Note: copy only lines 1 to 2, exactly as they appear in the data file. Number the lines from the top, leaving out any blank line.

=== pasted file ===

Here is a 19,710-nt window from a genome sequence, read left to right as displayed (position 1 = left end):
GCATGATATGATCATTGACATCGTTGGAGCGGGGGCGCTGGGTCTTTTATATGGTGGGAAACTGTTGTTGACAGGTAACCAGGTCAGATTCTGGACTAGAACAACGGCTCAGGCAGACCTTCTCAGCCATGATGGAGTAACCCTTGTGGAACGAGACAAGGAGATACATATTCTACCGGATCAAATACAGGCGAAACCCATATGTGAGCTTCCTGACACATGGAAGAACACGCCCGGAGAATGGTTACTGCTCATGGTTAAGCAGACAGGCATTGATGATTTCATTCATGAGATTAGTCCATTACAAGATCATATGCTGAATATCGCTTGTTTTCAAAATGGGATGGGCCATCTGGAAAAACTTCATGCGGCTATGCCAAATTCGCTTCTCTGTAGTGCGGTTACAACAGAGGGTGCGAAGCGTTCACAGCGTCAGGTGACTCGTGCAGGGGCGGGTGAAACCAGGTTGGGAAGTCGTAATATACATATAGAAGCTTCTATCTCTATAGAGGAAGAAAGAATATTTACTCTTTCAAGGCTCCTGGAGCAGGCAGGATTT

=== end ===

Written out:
Here is a 19,710-nt window from a genome sequence, read left to right as displayed (position 1 = left end):
GCATGATATGATCATTGACATCGTTGGAGCGGGGGCGCTGGGTCTTTTATATGGTGGGAAACTGTTGTTGACAGGTAACCAGGTCAGATTCTGGACTAGAACAACGGCTCAGGCAGACCTTCTCAGCCATGATGGAGTAACCCTTGTGGAACGAGACAAGGAGATACATATTCTACCGGATCAAATACAGGCGAAACCCATATGTGAGCTTCCTGACACATGGAAGAACACGCCCGGAGAATGGTTACTGCTCATGGTTAAGCAGACAGGCATTGATGATTTCATTCATGAGATTAGTCCATTACAAGATCATATGCTGAATATCGCTTGTTTTCAAAATGGGATGGGCCATCTGGAAAAACTTCATGCGGCTATGCCAAATTCGCTTCTCTGTAGTGCGGTTACAACAGAGGGTGCGAAGCGTTCACAGCGTCAGGTGACTCGTGCAGGGGCGGGTGAAACCAGGTTGGGAAGTCGTAATATACATATAGAAGCTTCTATCTCTATAGAGGAAGAAAGAATATTTACTCTTTCAAGGCTCCTGGAGCAGGCAGGATTT